In his attempt to convince me to get married, my dad started telling me how our religion advocates girls’ marriage at the age of 9. With historical references at his disposal, this was no light morning conversation as the car sped through Shahrah-e-Faisal. And so I fell quiet but with the firm belief to return to the conversation laden with references myself. Because what is marriageable age? Who is a child? What is childhood?
Comparing the past with the present
I told myself that I could not deny history and religion. But what happened did indeed happen. So what changed? That is the 21st century is so different from the 7th century that the concept of marriageable age does not sit right with me? And thus, I proceeded to investigate further what happened in 14 centuries. Or what did not, for that matter.
It was not just the Islamic history that witnessed girls being married at the ages of 7 and 9. But in the West as well, we see that historically, girls would get married the moment they would reach their childbearing age. But now, even though the legal age for marriage is 18, that too seems too young for a girl to be married. Doesn’t it? So let’s explore it together.
Childhood? What is that?
The 17th and 18th centuries witnessed an Enlightenment thinker by the name of John Locke. He introduced the concept of childhood, saying that people of young ages are children. Up until then, they were treated as mini-adults. They would work as employees in mines, and basically, they would do all the tasks expected of an ordinary adult these days.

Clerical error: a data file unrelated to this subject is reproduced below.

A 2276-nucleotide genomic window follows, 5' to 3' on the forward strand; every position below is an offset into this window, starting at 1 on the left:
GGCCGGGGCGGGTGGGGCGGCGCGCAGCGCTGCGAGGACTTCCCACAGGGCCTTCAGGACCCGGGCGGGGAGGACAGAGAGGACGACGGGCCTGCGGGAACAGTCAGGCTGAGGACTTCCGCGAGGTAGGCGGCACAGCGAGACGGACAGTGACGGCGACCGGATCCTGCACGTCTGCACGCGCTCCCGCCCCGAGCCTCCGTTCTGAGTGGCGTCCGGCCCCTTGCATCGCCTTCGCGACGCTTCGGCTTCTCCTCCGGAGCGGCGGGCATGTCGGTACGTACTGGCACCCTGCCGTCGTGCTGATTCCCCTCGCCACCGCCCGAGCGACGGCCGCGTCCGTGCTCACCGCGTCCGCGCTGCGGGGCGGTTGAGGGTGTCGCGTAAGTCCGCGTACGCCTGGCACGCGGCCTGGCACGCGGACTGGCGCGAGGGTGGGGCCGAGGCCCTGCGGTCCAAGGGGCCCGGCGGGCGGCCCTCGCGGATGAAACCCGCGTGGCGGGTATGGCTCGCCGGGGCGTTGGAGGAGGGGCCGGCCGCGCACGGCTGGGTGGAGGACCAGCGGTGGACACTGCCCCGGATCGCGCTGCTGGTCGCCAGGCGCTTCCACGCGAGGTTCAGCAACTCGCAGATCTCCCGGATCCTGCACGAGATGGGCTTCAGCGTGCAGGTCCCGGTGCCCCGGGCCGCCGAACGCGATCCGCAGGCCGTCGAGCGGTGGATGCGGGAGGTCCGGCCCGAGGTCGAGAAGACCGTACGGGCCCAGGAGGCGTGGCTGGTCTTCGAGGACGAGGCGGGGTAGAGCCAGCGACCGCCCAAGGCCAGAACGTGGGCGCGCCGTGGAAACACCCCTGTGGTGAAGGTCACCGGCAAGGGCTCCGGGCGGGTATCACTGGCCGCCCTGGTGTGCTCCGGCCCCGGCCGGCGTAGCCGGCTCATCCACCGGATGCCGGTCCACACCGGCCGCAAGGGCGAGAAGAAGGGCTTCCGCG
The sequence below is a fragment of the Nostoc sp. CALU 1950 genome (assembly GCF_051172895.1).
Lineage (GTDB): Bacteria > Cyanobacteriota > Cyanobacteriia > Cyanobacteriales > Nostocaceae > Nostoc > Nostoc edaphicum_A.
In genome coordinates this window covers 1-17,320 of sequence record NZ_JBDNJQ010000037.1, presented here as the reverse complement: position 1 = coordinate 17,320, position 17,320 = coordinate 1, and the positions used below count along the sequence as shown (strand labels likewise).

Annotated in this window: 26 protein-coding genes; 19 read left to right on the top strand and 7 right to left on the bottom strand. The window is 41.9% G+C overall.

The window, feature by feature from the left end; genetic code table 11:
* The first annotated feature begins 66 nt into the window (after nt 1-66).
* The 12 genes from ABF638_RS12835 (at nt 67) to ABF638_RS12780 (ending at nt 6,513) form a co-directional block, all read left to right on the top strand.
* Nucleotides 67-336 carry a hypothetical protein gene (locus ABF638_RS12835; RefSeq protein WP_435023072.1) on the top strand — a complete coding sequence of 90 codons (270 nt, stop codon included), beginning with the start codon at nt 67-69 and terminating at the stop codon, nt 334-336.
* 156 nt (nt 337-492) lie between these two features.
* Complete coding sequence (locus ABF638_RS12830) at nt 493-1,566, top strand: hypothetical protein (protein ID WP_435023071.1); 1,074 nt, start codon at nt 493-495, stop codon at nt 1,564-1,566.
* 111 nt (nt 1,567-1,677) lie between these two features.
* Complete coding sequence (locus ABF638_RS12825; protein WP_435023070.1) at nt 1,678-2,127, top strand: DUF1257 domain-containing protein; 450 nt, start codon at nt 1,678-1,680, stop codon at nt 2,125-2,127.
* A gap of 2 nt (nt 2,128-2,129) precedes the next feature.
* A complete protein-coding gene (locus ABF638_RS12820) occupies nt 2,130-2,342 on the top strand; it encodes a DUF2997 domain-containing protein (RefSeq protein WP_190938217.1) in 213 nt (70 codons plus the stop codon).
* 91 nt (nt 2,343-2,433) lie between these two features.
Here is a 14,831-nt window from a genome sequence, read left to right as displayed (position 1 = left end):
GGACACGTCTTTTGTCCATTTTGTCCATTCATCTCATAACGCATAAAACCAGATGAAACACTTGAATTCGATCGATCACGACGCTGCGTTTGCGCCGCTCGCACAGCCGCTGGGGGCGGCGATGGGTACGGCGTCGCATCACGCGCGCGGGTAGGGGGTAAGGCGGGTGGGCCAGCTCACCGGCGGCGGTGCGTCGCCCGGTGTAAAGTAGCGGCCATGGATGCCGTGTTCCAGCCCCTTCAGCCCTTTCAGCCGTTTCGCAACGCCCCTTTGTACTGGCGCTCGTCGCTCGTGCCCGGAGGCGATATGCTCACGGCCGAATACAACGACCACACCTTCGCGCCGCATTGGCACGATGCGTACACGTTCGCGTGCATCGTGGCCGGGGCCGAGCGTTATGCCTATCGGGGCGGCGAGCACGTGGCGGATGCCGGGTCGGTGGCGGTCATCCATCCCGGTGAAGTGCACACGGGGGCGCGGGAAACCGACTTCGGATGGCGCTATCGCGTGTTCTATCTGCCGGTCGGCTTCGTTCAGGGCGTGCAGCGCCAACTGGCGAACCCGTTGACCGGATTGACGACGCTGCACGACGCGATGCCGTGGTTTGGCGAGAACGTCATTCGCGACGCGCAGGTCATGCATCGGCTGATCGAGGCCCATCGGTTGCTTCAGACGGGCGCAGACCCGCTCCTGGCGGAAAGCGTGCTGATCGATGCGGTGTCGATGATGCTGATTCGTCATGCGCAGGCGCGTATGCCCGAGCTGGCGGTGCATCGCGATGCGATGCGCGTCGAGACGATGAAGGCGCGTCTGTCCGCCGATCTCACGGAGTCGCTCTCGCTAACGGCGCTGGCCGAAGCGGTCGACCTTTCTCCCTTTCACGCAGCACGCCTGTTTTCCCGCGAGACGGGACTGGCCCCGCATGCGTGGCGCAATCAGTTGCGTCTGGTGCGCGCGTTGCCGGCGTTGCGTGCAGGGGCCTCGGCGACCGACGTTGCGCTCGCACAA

But now, with the introduction of childhood, society started becoming accustomed to the idea of childhood. From then on, we started seeing the schools emerge. The notion of playgrounds also materialized through these schools, the view that the age of youth is synonymous with playing.
What Ensued Right After?
What ensued? Nothing! We accepted all that. Be it due to colonialization or something else; the whole world accepted this new notion. We decided that we will treat our kids as children. And we continued in that trajectory so much so that the children accepted their role as a child. Now, even 18-year-olds have the mentality of children. We don’t consider someone an adult until they have done their undergraduate.
So how is it that someone would accept the idea of getting married at an age I would attribute to childhood? And how is it that our previous generation is still endorsing a practice that was rampant before the introduction of a phenomenon? Shouldn’t we have adapted to it as well? Shouldn’t our parents adapt to it too? Shouldn’t we look at our present in light of not just history when it suits ourselves but with an interdisciplinary lens? A lens curated by being aware of history, religion as well as anthropology? How is then the age of 9 still a marriageable age? How is 18, even a marriageable period?
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